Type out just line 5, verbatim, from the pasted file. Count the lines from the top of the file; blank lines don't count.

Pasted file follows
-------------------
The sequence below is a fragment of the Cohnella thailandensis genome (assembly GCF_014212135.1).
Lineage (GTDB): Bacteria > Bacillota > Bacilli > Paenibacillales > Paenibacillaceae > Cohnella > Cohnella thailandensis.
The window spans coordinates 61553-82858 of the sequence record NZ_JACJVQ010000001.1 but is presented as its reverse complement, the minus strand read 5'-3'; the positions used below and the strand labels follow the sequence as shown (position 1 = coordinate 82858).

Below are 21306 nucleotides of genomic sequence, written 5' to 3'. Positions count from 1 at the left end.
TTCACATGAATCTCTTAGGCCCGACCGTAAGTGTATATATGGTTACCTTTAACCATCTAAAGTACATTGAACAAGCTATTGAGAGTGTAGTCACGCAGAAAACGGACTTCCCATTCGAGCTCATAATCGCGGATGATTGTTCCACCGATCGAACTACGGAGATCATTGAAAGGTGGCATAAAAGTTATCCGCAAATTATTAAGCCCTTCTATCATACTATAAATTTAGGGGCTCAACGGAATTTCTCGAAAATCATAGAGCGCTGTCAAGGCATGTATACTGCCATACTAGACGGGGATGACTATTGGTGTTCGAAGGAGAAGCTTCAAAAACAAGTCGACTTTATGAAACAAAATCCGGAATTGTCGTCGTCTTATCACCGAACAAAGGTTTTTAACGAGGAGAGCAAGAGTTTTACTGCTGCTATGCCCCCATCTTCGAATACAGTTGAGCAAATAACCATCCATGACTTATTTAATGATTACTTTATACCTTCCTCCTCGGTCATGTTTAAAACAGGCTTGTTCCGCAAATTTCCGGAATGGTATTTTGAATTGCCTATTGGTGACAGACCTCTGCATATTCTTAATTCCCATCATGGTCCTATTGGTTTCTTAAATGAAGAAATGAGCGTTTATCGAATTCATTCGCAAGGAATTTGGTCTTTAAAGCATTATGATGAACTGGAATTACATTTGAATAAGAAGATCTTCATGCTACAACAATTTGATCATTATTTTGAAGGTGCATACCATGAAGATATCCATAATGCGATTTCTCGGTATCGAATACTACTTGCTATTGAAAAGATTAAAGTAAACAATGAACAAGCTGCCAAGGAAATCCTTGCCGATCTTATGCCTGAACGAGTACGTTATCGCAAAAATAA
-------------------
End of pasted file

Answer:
TTCACATGAATCTCTTAGGCCCGACCGTAAGTGTATATATGGTTACCTTTAACCATCTAAAGTACATTGAACAAGCTATTGAGAGTGTAGTCACGCAGAAAACGGACTTCCCATTCGAGCTCATAATCGCGGATGATTGTTCCACCGATCGAACTACGGAGATCATTGAAAGGTGGCATAAAAGTTATCCGCAAATTATTAAGCCCTTCTATCATACTATAAATTTAGGGGCTCAACGGAATTTCTCGAAAATCATAGAGCGCTGTCAAGGCATGTATACTGCCATACTAGACGGGGATGACTATTGGTGTTCGAAGGAGAAGCTTCAAAAACAAGTCGACTTTATGAAACAAAATCCGGAATTGTCGTCGTCTTATCACCGAACAAAGGTTTTTAACGAGGAGAGCAAGAGTTTTACTGCTGCTATGCCCCCATCTTCGAATACAGTTGAGCAAATAACCATCCATGACTTATTTAATGATTACTTTATACCTTCCTCCTCGGTCATGTTTAAAACAGGCTTGTTCCGCAAATTTCCGGAATGGTATTTTGAATTGCCTATTGGTGACAGACCTCTGCATATTCTTAATTCCCATCATGGTCCTATTGGTTTCTTAAATGAAGAAATGAGCGTTTATCGAATTCATTCGCAAGGAATTTGGTCTTTAAAGCATTATGATGAACTGGAATTACATTTGAATAAGAAGATCTTCATGCTACAACAATTTGATCATTATTTTGAAGGTGCATACCATGAAGATATCCATAATGCGATTTCTCGGTATCGAATACTACTTGCTATTGAAAAGATTAAAGTAAACAATGAACAAGCTGCCAAGGAAATCCTTGCCGATCTTATGCCTGAACGAGTACGTTATCGCAAAAATAA